Trade vs. Technology: What’s to Blame for Expanding Inequality in the U.S.?
Jno. E. Owens Memorial Conference
March 01–02, 2018 SMU and Dallas Fed
Organized by the Federal Reserve Bank of Dallas and John Goodwin Tower Center for Political Studies at Southern Methodist University
The Federal Reserve Bank of Dallas and the John Goodwin Tower Center for Political Studies at Southern Methodist University organized a two-day conference on international trade, technology and income inequality to be held on the SMU campus on Thursday, March 1, 2018, and at the Federal Reserve Bank of Dallas on Friday, March 2, 2018.
The purpose of the conference was to:
- Better understand the relative importance of international trade and technological change as drivers of the increased inequality in incomes and wealth that has characterized the U.S. economy in recent years.
- Discuss potential policy responses.
Thursday, March 1: Mack Ballroom, Umphrey Lee Center, SMU
|6:30 p.m.||Welcome and Dinner
Professor of Political Science and Director of the Tower Center, SMU
Keynote speaker: Timothy Smeeding, Lee Rainwater Distinguished Professor of Public Affairs and Economics, University of Wisconsin-Madison
Friday, March 2: Federal Reserve Bank of Dallas
|7:30 a.m.||Registration and Continental Breakfast|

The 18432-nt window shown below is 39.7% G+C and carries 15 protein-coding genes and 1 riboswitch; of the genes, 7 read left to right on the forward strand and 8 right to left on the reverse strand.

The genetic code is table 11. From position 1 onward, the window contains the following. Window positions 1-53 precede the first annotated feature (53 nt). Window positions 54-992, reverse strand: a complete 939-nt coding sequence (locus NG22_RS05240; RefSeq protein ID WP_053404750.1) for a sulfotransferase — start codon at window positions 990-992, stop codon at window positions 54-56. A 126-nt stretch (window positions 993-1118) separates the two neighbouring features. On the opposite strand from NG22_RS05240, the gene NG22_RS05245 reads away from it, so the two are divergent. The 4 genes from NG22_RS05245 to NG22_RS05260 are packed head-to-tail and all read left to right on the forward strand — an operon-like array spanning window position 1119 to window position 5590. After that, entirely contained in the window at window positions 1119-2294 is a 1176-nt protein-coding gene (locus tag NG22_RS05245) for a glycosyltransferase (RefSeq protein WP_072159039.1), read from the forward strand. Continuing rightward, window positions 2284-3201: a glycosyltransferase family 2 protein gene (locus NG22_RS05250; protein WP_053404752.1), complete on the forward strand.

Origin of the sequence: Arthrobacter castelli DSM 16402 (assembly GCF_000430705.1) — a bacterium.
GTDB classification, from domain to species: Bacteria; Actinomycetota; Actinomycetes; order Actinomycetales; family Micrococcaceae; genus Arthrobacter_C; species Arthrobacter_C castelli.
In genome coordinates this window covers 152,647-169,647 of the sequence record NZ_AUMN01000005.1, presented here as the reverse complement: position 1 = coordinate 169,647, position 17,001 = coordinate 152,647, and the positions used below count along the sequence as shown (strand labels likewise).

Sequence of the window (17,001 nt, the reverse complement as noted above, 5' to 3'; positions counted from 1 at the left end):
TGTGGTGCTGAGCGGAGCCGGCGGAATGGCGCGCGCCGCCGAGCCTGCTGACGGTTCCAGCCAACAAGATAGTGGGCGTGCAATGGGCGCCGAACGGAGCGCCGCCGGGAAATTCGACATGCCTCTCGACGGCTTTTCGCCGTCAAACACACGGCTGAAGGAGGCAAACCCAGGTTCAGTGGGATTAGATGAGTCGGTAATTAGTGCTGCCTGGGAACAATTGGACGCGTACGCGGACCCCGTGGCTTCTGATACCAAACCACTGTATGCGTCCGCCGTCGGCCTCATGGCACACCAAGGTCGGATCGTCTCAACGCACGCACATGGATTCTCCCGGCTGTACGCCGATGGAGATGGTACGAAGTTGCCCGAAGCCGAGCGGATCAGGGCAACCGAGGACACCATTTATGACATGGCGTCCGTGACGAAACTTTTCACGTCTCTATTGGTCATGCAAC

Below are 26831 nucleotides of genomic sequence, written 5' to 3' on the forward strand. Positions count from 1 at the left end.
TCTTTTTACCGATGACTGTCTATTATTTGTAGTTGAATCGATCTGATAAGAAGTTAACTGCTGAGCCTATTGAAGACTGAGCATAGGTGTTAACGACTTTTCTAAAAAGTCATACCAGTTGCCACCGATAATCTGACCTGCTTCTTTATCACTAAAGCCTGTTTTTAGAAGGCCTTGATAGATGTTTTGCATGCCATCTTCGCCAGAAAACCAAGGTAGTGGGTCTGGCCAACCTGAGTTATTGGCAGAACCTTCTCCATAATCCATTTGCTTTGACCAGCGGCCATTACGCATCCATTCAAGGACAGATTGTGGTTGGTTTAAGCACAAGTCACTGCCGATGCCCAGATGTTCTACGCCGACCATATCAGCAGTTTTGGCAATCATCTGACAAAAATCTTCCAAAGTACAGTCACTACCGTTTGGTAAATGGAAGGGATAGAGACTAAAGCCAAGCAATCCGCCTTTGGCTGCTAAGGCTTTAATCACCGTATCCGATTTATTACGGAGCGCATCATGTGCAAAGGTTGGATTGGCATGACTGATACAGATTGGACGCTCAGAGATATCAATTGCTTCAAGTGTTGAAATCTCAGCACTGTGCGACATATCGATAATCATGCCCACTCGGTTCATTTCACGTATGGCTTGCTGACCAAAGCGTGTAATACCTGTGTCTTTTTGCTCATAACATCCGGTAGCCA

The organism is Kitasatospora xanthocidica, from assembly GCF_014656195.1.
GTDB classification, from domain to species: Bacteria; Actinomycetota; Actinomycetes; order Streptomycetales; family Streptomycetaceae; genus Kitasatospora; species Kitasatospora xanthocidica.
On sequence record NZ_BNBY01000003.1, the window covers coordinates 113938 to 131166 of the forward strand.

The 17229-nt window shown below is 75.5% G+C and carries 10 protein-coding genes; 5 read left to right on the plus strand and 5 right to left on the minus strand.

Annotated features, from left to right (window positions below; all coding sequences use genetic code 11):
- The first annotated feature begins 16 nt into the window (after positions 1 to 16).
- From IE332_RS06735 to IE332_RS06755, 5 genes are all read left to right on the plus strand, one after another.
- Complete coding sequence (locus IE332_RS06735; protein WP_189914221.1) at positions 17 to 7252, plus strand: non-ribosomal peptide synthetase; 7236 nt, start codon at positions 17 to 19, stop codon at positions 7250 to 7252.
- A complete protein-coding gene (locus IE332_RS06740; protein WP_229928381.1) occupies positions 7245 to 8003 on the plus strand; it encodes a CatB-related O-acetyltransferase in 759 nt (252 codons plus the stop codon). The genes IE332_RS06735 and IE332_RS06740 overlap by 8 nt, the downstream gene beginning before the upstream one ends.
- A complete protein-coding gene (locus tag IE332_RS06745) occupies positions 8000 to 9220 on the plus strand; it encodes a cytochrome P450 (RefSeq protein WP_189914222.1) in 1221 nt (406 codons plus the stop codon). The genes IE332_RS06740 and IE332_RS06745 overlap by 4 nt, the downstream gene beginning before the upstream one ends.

|8:30 a.m.||Welcoming Remarks
Robert S. Kaplan
President and CEO, Federal Reserve Bank of Dallas
|8:35 a.m.||Trade, Technology and Wage Inequality
Moderator: Cullum Clark
John McLaren, Professor of Economics, University of Virginia
James Lake, Assistant Professor of Economics, SMU
Andrea Waddle, Assistant Professor of Economics, University of Richmond
|10:30 a.m.||Policy Panel
Moderator: Kathleen Cooper, Senior Fellow, SMU Tower Center
Kent Hughes, Public Policy Fellow, Woodrow Wilson International Center for Scholars
James K. Galbraith, Lloyd M. Bentsen Jr. Chair in Government/Business Relations and Professor of Government, University of Texas
Aparna Mathur, Resident Scholar in Economic Policy Studies, American Enterprise Institute
Introduction: Mark Wynne, Vice President and Associate Director of Research, Federal Reserve Bank of Dallas
Keynote speaker: Richard Baldwin, Professor of International Economics, Graduate Institute, Geneva